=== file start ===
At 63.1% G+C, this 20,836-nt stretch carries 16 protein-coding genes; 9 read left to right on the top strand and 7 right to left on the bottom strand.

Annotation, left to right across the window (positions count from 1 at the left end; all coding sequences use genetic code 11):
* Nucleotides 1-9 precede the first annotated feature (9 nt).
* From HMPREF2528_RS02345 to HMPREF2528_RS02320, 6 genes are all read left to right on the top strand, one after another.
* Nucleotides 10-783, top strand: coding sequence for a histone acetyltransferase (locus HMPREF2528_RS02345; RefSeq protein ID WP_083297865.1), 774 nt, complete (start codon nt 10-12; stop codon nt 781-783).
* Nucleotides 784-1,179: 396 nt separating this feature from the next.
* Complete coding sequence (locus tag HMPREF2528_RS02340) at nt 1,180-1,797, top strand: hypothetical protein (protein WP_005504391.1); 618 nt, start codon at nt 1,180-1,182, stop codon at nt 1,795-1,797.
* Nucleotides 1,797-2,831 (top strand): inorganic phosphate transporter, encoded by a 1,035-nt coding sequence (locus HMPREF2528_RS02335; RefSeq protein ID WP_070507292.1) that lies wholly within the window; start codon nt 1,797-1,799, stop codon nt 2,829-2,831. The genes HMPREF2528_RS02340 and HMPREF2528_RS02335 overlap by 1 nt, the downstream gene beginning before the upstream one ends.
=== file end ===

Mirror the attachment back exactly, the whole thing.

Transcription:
At 63.1% G+C, this 20,836-nt stretch carries 16 protein-coding genes; 9 read left to right on the top strand and 7 right to left on the bottom strand.

Annotation, left to right across the window (positions count from 1 at the left end; all coding sequences use genetic code 11):
* Nucleotides 1-9 precede the first annotated feature (9 nt).
* From HMPREF2528_RS02345 to HMPREF2528_RS02320, 6 genes are all read left to right on the top strand, one after another.
* Nucleotides 10-783, top strand: coding sequence for a histone acetyltransferase (locus HMPREF2528_RS02345; RefSeq protein ID WP_083297865.1), 774 nt, complete (start codon nt 10-12; stop codon nt 781-783).
* Nucleotides 784-1,179: 396 nt separating this feature from the next.
* Complete coding sequence (locus tag HMPREF2528_RS02340) at nt 1,180-1,797, top strand: hypothetical protein (protein WP_005504391.1); 618 nt, start codon at nt 1,180-1,182, stop codon at nt 1,795-1,797.
* Nucleotides 1,797-2,831 (top strand): inorganic phosphate transporter, encoded by a 1,035-nt coding sequence (locus HMPREF2528_RS02335; RefSeq protein ID WP_070507292.1) that lies wholly within the window; start codon nt 1,797-1,799, stop codon nt 2,829-2,831. The genes HMPREF2528_RS02340 and HMPREF2528_RS02335 overlap by 1 nt, the downstream gene beginning before the upstream one ends.